Monday, 19 January 2009

Refactored: Fluent Test Data Builders Using Generic Extension Methods and Lambda Expressions

Working further with the Fluent Test Data Builder I was working on yesterday has led me to refactor what I had, and the result is, I think, even nicer!

I've added a new method SetValue, and changed the from getting the Member.Name to getting the PropertyInfo from the Member. The other significant change is that I'm now wrapping the SetLength and SetValue methods in try catch blocks so that I can intercept a TargetInvocationException and throw the InnerException in its place, this helps to ensure that when I use the ExpectedExceptionAttribute I am catching the exception I really expect. The drawback with this is the stack trace, but I'm content to live with that for now.

publicstatic T SetLength<T>(this T obj, Expression<Func<T, string>> expression, int length)
{
try
    {
        PropertyInfo member = getMemberExpressionMember(expression.Body);
        string currentValue = expression.Compile().Invoke(obj) ?? string.Empty;
        string newValue = currentValue.PadRight(length);

        member.SetValue(obj, newValue, null);

        return obj;
    }

    catch (TargetInvocationException tie)
    {
        if (tie.InnerException != null) throw tie.InnerException;
        throw;
    }
}
 
public static TObj SetValue<TObj, TVal>(this TObj obj, Expression<Func<TObj, TVal>> expression, TVal value)
{

    try
    {
        PropertyInfo member = getMemberExpressionMember(expression.Body);
        member.SetValue(obj, value, null);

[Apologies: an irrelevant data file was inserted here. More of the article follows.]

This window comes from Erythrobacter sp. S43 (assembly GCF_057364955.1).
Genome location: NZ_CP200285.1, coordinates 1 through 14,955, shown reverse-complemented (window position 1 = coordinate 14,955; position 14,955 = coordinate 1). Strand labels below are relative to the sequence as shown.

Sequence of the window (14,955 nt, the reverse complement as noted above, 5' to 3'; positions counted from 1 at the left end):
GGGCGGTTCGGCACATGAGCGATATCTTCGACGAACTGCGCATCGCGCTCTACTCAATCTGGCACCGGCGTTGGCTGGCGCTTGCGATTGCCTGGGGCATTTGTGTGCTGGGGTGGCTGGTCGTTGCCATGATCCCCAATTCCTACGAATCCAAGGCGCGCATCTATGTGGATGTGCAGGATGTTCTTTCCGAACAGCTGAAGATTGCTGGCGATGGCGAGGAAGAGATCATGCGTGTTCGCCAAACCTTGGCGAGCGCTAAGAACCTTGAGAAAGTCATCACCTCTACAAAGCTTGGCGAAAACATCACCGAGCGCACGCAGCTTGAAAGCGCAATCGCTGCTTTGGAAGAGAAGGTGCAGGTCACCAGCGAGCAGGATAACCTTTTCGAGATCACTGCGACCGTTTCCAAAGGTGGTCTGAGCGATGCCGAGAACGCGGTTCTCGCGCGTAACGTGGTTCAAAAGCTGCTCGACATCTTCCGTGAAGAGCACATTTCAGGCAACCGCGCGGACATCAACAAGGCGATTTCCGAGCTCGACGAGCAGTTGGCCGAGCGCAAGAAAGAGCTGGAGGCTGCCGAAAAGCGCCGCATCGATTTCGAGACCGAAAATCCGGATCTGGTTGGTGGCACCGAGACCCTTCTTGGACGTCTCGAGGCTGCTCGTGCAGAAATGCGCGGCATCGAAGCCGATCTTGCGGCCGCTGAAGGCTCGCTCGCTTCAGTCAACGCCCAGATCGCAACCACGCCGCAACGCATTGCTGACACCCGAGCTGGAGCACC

return obj;
    }
    catch (TargetInvocationException tie)
    {
        if (tie.InnerException != null) throw tie.InnerException;
        throw;
    }
}



So how am I making use of this fluent interface? Well the methods above are two of those I have written, and probably the most interesting, but I have others too. These fall into two main categories:



  1. setting default valid values;

  2. creating default valid objects.


For setting default valid values, these are done as ExtensionMethods on the type I'm interested in. For example:



        public static Extract WithDefaultTitle(this Extract extract)
        {
            extract.QualificationTitle = "Mr";
            extract;
        }


For creating default valid objects, this is also done with an ExtensionMethod on the type that I'm interested in. As my need for different default starting points increases then I can easily write more. Here's an example:


        public static Extract AsValid(this Extract extract)
        {
            return extract
                .WithDefaultCode()
                .WithDefaultTitle()
                .SetValue(e => e.Id, 111)
        }


With these methods available to me I can combine them with my SetValue and SetLength methods to then alter the state of any given property so that I can test the implications of the value set in a degree of isolation (at least consistency).  In particular I am using this to test that behaviour to validate my object works correctly given different combinations of property values on the object under test. Here's an example of this:


        [Test]
        [ExpectedException(typeof(InvalidOperationException), "An Id must be present.")]
        public void NullIdShouldThrowAnInvalidOperationExceptionOnValidate()
        {
            Extract extract = new Extract()
                .AsValid()
                .SetValue(e => e.Id, null);
            extract.Validate();
        }
 
        [Test]
        public void A_SurnameWithLessThan35CharactersShouldBePaddedTo35CharactersInFormattedProperties()
        {
            Extract extract = new Extract()
                .AsValid()
                .SetLength(e => e.Surname, 34);
                
            Assert.AreEqual(34, extract.Surname.Length);
            Assert.AreEqual(35, extract.FormattedProperties["Surname"].Length);
        }

Personally I'm happy with how this is progressing, but we'll see how it goes as I begin to push the current envelope a bit more.

1 comment:

Matt Freeman said...

Kewl, some interesting ideas, great to see fluent interfaces taking a place in the codebase. Your code snippet editor seems to have distorted the output a little though :D